6. Ethical/ Unethical Business Practices

Ethical business practices are actions and attitudes held by a business and its employees that are considered professionally and morally responsible. These types of practices typically seek to promote the goals of the company without sacrificing the common good of its employees, customers, and even competitors.

This often includes programs to ensure fair hiring and promotion within a company, treating customers fairly, and being honest in regard to programs to increase sales. Ethical business practices are often initiated as a top down program, with corporate officers and the heads of the company acting as role models of behavior for other employees.

Ethical issues and society - examples

Honesty, truthfulness and fairness in marketing Use of animals in product testing Agricultural practices e.g. intensive faming The degree of safety built into product design The extent to which a business accepts its alleged responsibilities for mishaps, spillages and leaks The selling of addictive products e.g. tobacco, alcohol Involvement in the arms trade Trading with repressive regimes

Ethical issues arising from internal and industry practices - examples


Treatment of customers - e.g. honouring the spirit as well as the letter of the law in respect to warranties and after sales service The number and proportion of women and ethnic minority people in senior positions The organisations loyalty to employees when it is in difficult economic conditions Employment of disabled people Working conditions and treatment of workers Bribes to secure contracts Child labour in the developing world Business practices of supply firms

Unethical practices in marketing - examples


Pricing lack of clarity in pricing Dumping selling at a loss to increase market share and destroy competition in order to subsequently raise prices Encouraging people to claim prizes while phoning premium rate numbers High pressure selling - especially in relation to groups such as the elderly Counterfeit goods and brand piracy Copyright infringement Copying the style of packaging in an attempt to mislead consumers Deceptive advertising Irresponsible issue of credit cards and the irresponsible raising of credit limits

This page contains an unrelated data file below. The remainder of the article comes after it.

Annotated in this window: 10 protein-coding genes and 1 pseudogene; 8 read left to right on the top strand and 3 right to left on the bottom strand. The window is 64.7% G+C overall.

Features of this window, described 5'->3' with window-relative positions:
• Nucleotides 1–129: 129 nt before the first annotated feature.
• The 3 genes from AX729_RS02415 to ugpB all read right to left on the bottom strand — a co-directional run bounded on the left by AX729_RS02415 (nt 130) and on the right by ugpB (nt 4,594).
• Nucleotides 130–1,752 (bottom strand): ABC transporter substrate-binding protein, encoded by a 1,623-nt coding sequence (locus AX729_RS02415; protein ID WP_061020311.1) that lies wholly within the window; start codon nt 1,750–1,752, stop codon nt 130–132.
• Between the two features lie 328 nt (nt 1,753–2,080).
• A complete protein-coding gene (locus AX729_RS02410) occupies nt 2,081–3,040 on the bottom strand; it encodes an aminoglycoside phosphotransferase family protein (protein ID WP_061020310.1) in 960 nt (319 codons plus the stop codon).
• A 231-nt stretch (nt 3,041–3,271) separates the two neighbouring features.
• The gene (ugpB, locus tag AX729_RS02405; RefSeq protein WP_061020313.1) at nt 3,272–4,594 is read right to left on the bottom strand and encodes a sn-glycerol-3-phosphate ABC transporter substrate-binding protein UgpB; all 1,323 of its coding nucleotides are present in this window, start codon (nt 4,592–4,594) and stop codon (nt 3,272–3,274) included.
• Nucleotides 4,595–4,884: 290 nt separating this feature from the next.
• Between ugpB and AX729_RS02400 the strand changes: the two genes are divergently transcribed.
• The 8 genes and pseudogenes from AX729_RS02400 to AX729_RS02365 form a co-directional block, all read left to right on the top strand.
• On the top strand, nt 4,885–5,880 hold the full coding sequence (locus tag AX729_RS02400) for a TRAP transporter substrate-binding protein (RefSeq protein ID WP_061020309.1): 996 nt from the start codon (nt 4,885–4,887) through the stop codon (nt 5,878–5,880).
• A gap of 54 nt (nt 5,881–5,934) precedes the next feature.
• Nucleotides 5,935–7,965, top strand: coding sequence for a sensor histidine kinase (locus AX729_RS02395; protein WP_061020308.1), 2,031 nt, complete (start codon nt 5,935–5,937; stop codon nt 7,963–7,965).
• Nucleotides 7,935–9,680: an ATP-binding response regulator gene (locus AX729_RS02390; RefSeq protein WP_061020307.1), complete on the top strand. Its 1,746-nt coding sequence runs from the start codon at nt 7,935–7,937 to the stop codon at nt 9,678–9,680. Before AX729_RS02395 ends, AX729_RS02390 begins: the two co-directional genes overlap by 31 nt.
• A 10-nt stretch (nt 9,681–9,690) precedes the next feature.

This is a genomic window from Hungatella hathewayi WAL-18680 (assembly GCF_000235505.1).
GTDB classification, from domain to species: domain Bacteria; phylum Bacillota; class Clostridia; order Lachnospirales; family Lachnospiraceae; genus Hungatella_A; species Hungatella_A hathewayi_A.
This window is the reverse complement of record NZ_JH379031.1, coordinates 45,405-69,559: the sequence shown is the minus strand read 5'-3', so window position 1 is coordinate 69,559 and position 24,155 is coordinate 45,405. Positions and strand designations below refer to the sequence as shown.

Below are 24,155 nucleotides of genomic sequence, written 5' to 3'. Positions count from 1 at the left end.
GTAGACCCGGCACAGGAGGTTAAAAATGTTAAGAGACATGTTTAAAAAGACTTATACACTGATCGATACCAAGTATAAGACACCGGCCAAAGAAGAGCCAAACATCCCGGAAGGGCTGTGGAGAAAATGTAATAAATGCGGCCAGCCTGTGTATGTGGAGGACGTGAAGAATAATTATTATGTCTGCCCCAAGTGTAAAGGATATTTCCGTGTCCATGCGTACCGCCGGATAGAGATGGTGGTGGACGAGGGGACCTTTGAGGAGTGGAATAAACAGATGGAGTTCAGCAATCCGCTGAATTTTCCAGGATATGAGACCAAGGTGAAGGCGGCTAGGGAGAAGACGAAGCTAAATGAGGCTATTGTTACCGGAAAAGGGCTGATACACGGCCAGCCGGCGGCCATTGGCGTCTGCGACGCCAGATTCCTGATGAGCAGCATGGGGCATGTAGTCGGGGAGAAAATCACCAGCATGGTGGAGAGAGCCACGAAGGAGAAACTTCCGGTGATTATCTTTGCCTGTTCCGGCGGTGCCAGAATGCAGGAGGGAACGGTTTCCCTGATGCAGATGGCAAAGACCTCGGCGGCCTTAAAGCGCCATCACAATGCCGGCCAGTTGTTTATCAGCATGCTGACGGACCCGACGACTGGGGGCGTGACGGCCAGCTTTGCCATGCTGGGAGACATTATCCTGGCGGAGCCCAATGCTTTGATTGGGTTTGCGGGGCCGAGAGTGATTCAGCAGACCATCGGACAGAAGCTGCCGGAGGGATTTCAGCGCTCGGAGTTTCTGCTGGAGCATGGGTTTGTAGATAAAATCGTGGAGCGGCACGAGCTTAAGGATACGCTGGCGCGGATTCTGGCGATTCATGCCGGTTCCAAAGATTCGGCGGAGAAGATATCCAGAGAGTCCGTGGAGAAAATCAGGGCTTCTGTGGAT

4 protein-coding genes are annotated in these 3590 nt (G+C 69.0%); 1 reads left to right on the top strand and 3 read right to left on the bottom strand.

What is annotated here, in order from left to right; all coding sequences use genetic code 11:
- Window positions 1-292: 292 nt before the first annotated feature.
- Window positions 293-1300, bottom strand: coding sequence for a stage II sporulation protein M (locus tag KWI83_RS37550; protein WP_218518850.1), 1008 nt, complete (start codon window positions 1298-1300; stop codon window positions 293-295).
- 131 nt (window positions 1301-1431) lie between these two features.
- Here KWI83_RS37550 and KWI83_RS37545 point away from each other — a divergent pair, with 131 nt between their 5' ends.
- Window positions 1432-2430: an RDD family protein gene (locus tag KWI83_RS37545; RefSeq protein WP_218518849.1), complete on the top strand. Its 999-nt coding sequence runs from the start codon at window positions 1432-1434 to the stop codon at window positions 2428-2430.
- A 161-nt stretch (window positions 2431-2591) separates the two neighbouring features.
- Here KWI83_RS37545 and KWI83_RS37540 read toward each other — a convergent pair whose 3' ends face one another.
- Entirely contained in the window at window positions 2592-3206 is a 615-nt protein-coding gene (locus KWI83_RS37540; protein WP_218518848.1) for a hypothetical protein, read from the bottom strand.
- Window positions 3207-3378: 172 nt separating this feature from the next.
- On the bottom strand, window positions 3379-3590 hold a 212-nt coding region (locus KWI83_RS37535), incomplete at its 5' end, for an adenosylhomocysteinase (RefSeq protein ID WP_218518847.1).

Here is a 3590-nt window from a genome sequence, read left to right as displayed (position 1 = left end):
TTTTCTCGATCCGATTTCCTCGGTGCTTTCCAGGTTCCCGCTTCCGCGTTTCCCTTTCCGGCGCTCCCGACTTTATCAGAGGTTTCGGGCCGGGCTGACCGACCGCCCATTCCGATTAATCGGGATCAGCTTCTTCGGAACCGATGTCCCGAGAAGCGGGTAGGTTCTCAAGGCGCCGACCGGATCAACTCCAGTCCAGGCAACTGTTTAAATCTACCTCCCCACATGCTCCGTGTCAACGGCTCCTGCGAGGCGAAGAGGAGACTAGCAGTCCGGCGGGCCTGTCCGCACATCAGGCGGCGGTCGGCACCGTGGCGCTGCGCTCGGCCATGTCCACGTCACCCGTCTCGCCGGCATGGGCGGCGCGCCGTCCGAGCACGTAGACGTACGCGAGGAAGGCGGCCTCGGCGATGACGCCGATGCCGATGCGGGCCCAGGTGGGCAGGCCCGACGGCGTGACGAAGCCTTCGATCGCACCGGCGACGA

Unethical practices intelligence

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Unethical practices relating to products - examples Selling goods abroad which are banned at home Omitting to provide information on side effects Unsafe products Built in obsolescence Wasteful and unnecessary packaging Deception on size and content Inaccurate and incomplete testing of products Treatment of animals in product testing 5. Ethical consumerism/ ethical purchasing

Ethical consumerism is the intentional purchase of products and services that the customer considers to be made ethically. This may mean with minimal harm to or exploitation of humans, animals and/or the natural environment.

6. Sustainable development

Sustainable development is development that meets the needs of the present without compromising the ability of future generations to meet their own needs. FOOD FOR THOUGHT?

The Social Responsibility of Business is to Increase its Profits Milton Friedmann, 1970 A business that makes nothing but money is a poor business. Henry Ford Being good in business is doing good business. Anita Roddick, British founder of The Body Shop